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The process of brewing coffee removes heavy metals. Is there a way to prepare cacao/cocoa/chocolate to do the same?

chocolate coffee lead filtering preparation theobromine caffeine drink

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#1 graatch

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Posted 13 October 2018 - 02:12 AM


I have always found the profile of cacao especially impressive; however the presence of lead and cadmium* makes me wonder if there's an ideal way to prepare and consume the stuff which would minimize that.

 

(*which coffee doesn't have too much of in the first place, and not only the coffee filter but coffee grounds themselves appear to act as a filter which reduces them in a brew) https://www.nytimes....tals-water.html

 

One thing I have been doing is adding a bit of a cacao extract (which has some lead and cadmium as almost all cacao seems to, though not much) to my coffee grounds. I use pour-over preparation with paper filters. because the extract is finely ground and I believe retains the high fat content of chocolate to an extent, this slows down brewing but intuitively I think it might be helpful in the same fashion as seen with coffee.



#2 Phoebus

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Posted 13 October 2018 - 04:36 AM

Catechin inhibits Cd absorption 

 

https://www.ncbi.nlm...les/PMC4303853/

 

 

 

 Cadmium induced mitochondrial injury and apoptosis in vero cells: Protective effect of diallyl tetrasufide from garlic.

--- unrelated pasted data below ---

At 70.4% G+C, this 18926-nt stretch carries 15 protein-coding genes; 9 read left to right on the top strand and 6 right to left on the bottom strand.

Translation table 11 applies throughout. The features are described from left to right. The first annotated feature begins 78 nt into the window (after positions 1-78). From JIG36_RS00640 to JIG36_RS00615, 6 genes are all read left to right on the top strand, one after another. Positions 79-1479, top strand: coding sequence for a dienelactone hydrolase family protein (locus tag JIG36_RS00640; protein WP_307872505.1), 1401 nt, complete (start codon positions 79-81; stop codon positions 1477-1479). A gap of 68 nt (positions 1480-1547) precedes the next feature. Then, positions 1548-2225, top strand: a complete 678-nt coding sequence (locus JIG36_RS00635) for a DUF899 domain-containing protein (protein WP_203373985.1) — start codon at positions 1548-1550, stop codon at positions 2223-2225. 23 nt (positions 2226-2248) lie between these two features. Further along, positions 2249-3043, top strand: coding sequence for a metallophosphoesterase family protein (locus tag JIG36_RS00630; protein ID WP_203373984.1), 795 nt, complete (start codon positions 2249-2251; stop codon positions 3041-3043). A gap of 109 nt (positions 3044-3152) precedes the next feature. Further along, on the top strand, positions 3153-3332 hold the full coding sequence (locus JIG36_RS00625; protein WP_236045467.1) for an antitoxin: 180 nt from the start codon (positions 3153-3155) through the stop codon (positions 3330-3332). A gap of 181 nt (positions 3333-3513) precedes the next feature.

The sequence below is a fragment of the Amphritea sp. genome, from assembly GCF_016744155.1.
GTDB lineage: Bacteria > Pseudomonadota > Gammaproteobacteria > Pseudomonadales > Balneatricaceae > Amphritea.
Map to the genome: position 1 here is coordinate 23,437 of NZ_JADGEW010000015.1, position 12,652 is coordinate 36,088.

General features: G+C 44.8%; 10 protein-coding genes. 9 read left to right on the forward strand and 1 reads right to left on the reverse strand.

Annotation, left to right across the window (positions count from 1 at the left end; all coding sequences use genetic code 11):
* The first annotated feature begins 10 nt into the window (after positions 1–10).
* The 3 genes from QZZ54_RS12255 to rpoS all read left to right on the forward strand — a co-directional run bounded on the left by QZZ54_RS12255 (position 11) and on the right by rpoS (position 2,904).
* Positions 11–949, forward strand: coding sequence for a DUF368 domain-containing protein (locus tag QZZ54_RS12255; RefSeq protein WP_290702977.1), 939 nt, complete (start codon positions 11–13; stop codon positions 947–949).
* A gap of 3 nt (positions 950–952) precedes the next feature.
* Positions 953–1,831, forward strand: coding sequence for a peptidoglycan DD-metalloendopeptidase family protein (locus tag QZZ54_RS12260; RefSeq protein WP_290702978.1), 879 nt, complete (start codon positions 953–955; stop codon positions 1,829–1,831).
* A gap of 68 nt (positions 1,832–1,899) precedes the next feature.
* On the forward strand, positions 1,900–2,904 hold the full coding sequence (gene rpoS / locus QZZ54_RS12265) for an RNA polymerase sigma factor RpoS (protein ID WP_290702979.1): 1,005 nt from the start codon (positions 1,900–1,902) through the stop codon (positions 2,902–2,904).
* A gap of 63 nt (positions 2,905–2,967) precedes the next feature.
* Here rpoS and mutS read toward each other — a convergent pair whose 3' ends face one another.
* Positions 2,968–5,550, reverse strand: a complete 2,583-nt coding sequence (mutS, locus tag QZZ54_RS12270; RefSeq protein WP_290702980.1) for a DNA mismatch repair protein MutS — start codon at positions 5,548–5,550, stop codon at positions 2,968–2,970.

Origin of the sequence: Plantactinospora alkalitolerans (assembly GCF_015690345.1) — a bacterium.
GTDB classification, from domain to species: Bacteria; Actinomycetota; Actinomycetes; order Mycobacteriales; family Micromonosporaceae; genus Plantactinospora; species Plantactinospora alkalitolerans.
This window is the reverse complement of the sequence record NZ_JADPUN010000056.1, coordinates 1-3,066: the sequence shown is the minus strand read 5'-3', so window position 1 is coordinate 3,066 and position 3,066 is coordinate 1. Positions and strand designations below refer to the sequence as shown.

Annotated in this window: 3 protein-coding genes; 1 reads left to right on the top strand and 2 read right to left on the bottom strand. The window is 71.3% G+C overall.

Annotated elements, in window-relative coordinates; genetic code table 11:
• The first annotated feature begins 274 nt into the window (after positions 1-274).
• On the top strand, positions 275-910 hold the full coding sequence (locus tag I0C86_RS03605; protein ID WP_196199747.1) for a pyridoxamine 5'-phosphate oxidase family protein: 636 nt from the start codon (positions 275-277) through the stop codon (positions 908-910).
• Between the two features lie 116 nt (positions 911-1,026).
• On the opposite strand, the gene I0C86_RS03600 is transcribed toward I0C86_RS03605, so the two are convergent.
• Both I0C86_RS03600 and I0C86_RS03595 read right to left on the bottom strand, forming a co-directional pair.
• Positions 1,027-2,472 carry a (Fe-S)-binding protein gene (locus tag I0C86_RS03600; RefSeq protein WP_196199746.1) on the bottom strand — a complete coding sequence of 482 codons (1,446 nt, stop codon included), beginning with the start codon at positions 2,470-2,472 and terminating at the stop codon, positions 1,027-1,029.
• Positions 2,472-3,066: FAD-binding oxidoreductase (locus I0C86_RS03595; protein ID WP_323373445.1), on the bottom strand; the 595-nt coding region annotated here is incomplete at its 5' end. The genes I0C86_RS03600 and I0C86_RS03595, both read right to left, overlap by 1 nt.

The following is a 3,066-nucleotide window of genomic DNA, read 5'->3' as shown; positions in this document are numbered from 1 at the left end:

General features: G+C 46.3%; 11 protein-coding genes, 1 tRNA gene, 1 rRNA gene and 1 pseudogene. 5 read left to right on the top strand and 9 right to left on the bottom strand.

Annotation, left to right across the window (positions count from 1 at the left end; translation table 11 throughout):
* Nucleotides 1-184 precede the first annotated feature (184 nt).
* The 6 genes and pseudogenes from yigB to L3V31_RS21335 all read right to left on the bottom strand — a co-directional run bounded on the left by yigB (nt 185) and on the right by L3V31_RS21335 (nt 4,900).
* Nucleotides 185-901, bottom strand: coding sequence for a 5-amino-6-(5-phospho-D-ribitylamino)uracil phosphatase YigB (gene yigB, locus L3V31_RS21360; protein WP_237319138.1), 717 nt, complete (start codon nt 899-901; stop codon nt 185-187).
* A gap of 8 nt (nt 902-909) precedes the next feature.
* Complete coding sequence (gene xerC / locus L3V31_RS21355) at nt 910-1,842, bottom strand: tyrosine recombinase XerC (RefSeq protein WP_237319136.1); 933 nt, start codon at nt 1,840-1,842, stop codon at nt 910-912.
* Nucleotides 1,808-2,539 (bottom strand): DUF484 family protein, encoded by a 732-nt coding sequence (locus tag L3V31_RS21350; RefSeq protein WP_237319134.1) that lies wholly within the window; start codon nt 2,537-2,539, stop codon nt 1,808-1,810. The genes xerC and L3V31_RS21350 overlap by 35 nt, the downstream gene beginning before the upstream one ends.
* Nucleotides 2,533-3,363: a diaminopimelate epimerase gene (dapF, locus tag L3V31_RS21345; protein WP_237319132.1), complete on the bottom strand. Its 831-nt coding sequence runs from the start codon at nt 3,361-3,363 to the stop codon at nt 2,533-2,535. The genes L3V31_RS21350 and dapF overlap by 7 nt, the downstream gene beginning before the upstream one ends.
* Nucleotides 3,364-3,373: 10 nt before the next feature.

https://www.ncbi.nlm...pubmed/16971165

 

The chemopreventive effects of aged garlic extract against cadmium-induced toxicity.

 

https://www.ncbi.nlm...pubmed/21843808


Edited by Phoebus, 13 October 2018 - 04:40 AM.

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#3 graatch

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Posted 13 October 2018 - 08:17 AM

Cacao is of course full of catechins, so theoretically that's promising for sure.

 

And now I'm imagining garlic hot chocolate ... mmm ...



#4 Phoebus

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Posted 13 October 2018 - 01:48 PM

Cacao is of course full of catechins, so theoretically that's promising for sure.

 

And now I'm imagining garlic hot chocolate ... mmm ...

 

well you could take a garlic supplement every time you eat chocolate. Garlic supplements are pretty awesome anyway for lots of reasons. EGCG also good source of cetechins

 

Chcocolate bar plus garlic pill plus EGCG, sounds delicious and healthy 


Edited by Phoebus, 13 October 2018 - 01:49 PM.

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#5 ironfistx

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Posted 16 October 2018 - 08:52 PM

Why are garlic supplements useful?  Doesn't the allicin only last for a half hour after you cut beside?


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#6 brosci

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Posted 28 October 2018 - 06:23 PM

I would imagine you could cold brew / paper filter a cacao tea to remove much of the heavy metal content, but it's not quite like biting into a rich dark chocolate bar or sipping on a hot cocoa.

 

Do you guys have any recommendations for a low heavy metal / high polyphenol / great tasting cacao powder?  It seems like the high polyphenol / low heavy metal ones (eg. cocoavia) taste pretty bland, whereas the great tasting roasted cacaos aren't that high in polyphenols (with unknown heavy metals.)  I'm on the lookout for some sort of blend that maybe checks off all these points.  It seems like the starting material is as much, if not more important than the process.


Edited by brosci, 28 October 2018 - 06:26 PM.


#7 Joe Garma

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Posted 28 October 2018 - 08:00 PM

Dave Asprey of Bulletproof coffee fame encourages the use of organic coffee grown at high elevation and shade dried. Reduces mycotoxins he says (although my research on the subjects suggests mycotoxins aren't a big problem w/ coffee), but wouldn't organically grown coffee also eliminate/reduce heavy metal contamination?